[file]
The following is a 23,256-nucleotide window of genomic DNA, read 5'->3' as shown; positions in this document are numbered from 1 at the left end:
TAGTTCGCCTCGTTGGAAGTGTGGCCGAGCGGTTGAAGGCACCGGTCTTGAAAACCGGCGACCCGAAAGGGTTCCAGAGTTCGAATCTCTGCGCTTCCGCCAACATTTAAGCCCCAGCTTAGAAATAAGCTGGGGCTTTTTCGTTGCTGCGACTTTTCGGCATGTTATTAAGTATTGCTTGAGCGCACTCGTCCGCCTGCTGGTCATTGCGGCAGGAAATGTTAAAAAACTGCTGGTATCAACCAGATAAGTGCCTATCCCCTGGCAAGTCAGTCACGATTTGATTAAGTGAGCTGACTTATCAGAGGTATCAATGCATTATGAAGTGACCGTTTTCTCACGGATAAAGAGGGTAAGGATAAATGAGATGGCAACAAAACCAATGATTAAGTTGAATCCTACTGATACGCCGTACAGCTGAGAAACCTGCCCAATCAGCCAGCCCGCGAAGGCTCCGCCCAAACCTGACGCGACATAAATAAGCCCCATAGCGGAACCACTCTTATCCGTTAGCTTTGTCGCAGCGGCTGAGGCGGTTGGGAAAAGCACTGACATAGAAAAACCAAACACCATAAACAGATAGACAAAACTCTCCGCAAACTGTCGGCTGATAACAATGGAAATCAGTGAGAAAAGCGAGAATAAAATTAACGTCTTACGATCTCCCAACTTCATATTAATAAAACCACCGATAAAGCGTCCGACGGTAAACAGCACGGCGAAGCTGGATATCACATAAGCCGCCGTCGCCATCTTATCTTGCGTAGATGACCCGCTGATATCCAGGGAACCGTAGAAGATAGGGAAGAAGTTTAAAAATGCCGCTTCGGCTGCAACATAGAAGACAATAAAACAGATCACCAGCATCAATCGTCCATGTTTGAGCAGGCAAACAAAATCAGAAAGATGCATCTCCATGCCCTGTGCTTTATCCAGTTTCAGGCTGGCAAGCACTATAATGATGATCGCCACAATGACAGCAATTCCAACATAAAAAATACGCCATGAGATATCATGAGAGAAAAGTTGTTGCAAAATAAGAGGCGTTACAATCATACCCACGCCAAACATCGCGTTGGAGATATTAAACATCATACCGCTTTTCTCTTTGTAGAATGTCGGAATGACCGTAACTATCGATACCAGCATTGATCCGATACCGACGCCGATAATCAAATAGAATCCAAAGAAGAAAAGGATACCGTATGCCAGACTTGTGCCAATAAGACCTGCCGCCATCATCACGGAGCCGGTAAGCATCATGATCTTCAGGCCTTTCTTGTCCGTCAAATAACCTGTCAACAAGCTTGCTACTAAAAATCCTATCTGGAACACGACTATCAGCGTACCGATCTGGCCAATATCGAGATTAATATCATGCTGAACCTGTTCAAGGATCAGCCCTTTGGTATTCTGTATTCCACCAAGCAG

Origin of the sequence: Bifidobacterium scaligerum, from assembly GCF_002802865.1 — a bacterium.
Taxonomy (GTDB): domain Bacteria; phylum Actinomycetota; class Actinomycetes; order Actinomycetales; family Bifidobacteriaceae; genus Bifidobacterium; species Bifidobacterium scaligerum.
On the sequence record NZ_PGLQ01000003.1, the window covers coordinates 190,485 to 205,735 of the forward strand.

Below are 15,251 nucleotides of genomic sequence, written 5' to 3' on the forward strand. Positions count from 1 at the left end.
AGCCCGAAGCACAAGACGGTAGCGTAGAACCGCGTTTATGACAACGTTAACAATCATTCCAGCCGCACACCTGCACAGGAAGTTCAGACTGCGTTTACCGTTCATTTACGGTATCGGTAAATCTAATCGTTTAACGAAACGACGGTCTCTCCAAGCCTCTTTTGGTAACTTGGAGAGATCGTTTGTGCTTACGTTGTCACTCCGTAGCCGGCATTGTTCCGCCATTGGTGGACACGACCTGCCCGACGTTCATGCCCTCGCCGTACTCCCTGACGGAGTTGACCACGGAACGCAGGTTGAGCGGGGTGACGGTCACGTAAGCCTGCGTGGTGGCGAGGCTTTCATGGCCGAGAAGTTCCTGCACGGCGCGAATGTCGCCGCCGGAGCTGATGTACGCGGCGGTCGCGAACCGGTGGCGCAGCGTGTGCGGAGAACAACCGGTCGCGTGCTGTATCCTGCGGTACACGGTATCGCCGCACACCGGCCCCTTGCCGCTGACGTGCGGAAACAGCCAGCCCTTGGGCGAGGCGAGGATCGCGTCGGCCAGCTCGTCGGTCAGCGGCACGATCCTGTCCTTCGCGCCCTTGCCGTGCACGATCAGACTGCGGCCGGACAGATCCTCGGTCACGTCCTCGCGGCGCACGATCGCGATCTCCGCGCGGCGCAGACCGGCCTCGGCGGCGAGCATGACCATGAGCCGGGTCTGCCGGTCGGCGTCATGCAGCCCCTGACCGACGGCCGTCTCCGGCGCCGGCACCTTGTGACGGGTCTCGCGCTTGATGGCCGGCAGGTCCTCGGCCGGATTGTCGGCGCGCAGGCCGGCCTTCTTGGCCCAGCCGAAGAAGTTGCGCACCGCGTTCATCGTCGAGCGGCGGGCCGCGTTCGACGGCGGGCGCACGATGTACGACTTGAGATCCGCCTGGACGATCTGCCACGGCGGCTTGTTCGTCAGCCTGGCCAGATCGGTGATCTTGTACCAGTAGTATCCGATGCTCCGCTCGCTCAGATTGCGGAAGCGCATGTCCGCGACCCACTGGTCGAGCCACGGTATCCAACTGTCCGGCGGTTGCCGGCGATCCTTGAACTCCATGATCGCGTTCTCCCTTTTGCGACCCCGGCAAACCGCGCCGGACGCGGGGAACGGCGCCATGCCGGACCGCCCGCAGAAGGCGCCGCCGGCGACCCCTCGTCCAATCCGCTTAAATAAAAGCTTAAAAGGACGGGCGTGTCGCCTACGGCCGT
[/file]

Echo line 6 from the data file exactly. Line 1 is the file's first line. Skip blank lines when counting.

Below are 15,251 nucleotides of genomic sequence, written 5' to 3' on the forward strand. Positions count from 1 at the left end.